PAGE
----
Category Archives: Hive Inspections

A guest helper in the bee yard

This past weekend I was lucky enough to have some new help in the bee yard! My sister-in-law who is visiting was brave enough to suit up and take notes for me during our hive inspections. She did an outstanding job! As usual, Queen Beeyonce made¬†an appearance, and when I asked my sister-in-law if she wanted to see the queen up close: “Pay your respect to Her Majesty!” Beeyonce (and I) do NOT take no for an answer! ūüėČ ~E

Teamwork

As the hives grow and things start happening,¬† I’m really glad we started off on the right foot and have been taking good notes.¬† Well…let me rephrase that, Rob is the note-taker while I dictate what I’m observing as I inspect each frame. This joint team effort is really paying off as you can see: Here, he’s recorded a frame-by-frame (“F1, F2” etc) description of brood pattern (whether it’s eggs, larvae, capped, or not), and how much pollen and nectar

Are my bees drunk?

Because why else would they be building comb like this: And this: These are frames from the second hive body on Hive 2 (the strong one). Why would they all of a sudden start building wonky comb, when previously they were drawing nice bee keeper-friendly comb within the frame foundations? This is burr comb, or in this case, bridge comb, because it is comb drawn perpendicular to the frames, and actually forms a bridge joining two adjacent frames.  I did what

Two steps forward, one step back…

So, remember a couple posts back where I said we added a second brood box to hive 1? Well this past weekend during our inspection, we decided to backtrack and remove it. It had been in place for 4 days and there was absolutely no activity on it. Our strong hive (hive 2) already had 4 frames being drawn and eggs being laid in the same amount of time after adding the second brood box on it, so we knew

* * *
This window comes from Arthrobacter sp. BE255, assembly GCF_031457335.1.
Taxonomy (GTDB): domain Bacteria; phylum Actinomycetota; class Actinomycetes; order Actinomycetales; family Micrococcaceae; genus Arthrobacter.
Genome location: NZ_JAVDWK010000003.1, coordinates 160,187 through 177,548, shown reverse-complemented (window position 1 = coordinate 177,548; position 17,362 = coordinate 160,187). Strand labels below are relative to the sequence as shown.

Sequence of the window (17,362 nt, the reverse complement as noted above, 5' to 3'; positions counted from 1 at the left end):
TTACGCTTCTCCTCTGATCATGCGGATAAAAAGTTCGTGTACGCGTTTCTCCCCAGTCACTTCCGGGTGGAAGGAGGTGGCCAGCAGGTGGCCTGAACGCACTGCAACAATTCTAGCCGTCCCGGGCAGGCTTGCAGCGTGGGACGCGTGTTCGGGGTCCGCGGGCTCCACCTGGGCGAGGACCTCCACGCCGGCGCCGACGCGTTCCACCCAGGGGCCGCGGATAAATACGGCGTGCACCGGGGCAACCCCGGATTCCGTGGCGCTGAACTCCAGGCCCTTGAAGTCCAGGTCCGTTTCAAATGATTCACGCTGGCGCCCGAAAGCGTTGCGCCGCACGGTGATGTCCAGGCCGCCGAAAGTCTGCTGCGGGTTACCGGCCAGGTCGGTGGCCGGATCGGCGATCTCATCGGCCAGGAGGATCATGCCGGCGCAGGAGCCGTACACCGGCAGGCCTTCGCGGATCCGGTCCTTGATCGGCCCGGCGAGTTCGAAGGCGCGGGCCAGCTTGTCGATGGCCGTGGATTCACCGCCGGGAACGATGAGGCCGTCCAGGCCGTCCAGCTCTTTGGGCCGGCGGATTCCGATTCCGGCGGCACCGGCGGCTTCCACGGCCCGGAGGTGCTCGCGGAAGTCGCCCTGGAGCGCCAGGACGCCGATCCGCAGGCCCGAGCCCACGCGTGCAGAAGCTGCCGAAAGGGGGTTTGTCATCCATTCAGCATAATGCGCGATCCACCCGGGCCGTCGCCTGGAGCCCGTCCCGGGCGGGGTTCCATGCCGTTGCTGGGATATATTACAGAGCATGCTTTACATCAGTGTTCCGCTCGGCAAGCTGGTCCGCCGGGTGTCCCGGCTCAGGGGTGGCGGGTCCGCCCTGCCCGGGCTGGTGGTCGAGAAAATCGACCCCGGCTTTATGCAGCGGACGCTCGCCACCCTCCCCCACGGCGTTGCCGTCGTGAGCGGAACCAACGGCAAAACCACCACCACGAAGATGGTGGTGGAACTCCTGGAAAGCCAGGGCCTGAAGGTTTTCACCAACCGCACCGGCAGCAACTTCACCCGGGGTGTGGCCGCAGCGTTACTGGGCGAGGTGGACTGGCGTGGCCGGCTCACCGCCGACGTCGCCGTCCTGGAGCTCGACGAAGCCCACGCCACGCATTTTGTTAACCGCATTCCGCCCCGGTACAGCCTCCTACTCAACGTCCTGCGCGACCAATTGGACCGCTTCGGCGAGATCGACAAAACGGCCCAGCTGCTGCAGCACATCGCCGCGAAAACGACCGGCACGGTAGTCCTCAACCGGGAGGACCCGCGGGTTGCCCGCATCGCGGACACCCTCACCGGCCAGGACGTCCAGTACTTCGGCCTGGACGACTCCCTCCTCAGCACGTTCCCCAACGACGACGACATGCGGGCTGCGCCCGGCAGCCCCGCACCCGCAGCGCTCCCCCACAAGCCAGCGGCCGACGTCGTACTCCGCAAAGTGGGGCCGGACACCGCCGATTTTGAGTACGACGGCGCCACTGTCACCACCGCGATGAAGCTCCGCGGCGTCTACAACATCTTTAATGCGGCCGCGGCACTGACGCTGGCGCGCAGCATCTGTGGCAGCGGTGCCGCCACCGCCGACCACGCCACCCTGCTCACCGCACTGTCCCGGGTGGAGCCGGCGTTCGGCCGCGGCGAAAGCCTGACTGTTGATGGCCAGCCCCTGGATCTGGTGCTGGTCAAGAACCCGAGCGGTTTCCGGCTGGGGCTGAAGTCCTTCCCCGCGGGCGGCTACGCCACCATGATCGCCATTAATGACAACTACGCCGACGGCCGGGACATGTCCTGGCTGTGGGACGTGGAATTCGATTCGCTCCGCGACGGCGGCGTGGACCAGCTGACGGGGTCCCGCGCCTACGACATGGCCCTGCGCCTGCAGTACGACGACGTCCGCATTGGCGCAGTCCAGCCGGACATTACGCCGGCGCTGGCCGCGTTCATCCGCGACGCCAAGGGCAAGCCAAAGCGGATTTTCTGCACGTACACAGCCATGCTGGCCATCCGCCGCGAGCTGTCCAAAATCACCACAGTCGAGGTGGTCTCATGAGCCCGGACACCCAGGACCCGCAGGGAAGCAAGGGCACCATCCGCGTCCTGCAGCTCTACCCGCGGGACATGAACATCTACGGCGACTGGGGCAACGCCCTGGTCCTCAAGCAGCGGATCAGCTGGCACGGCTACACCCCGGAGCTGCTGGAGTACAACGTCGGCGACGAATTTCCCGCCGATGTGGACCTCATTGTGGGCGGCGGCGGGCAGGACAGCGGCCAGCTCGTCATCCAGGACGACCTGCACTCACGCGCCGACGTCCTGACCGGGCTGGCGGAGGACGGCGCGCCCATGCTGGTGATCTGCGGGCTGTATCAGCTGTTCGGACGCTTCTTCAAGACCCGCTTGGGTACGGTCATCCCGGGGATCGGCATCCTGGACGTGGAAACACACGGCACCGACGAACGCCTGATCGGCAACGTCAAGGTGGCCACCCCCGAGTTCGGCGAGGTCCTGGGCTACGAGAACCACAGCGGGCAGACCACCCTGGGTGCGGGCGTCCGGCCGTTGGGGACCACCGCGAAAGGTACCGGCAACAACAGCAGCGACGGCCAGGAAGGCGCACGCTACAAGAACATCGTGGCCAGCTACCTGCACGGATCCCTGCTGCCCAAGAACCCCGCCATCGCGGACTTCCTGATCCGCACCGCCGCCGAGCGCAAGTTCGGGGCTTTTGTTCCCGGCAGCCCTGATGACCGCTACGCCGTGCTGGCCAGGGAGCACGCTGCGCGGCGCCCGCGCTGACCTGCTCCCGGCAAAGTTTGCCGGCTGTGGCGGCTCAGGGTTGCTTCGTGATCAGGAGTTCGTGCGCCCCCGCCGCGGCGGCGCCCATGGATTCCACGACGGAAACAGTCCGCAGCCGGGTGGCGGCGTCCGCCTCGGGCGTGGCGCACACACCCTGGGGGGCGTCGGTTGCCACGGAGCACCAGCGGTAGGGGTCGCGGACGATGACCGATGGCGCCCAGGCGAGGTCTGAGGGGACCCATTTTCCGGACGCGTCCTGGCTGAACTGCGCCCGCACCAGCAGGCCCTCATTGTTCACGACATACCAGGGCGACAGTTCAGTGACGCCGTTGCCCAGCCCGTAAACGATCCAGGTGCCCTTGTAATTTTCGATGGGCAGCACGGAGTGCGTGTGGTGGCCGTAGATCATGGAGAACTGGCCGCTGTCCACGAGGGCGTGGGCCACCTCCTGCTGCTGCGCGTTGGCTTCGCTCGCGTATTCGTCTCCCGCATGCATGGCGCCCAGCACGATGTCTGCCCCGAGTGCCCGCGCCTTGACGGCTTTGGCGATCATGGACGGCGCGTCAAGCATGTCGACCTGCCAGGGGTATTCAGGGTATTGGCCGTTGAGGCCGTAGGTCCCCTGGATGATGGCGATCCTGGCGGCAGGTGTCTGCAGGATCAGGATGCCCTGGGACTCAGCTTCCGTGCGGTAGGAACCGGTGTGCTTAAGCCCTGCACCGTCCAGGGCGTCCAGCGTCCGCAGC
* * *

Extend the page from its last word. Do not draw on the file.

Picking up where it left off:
Delving into the hive life

A week ago (3 weeks after installation), hive 2 had drawn out about 75% of the frames, which is the point at which most beekeepers add a second brood chamber. If you fail to give the queen enough room to lay eggs, the colony may decide to swarm and leave the hive. To avoid this, we added a second brood chamber above the first. To our surprise, after only 1 week with the second story, this past weekend’s¬†inspection revealed 4

Hive Personalities

Just over 2 weeks into our beekeeping adventures, and already each Hive has been developing its own personality. We had plans to name the hives something witty but so far are just calling them Hive 1 and 2. ¬†Anyway…during this weekends inspection, we observed that Hive 2 is about double the population of Hive 1. The bees had drawn out more than 6 of the eight frames with wax, 2 frames of which are now “sealed brood”. This means that

Meeting Her Majesty the Queen! (1st inspection)

Busy weekend, lots to talk about! Between running a 4 mile race, attending a¬†friend’s baby shower (which had bee-themed favors btw ūüėČ ), a neighborhood picnic, and putting in more of the vegetable garden, we found time to do our first full hive inspections one week after the installation. Suffice to say that everything looked pretty ok, with the exception of a lot of unwanted “burr comb” in the now empty feeder. Those hungry bees went through almost a gallon

Getting used to the new digs

After spending the first night in their new home, there was plenty of action going on in the apiary the next day. At first I was a little concerned with it, were they still agitated from the hiving, were they robbing, or something else? Then I remembered reading about this. My guess is that they were doing their orientation flights! Makes sense, since they were shipped in a small box from god-knows-where, and unceremoniously dumped into a strange hive on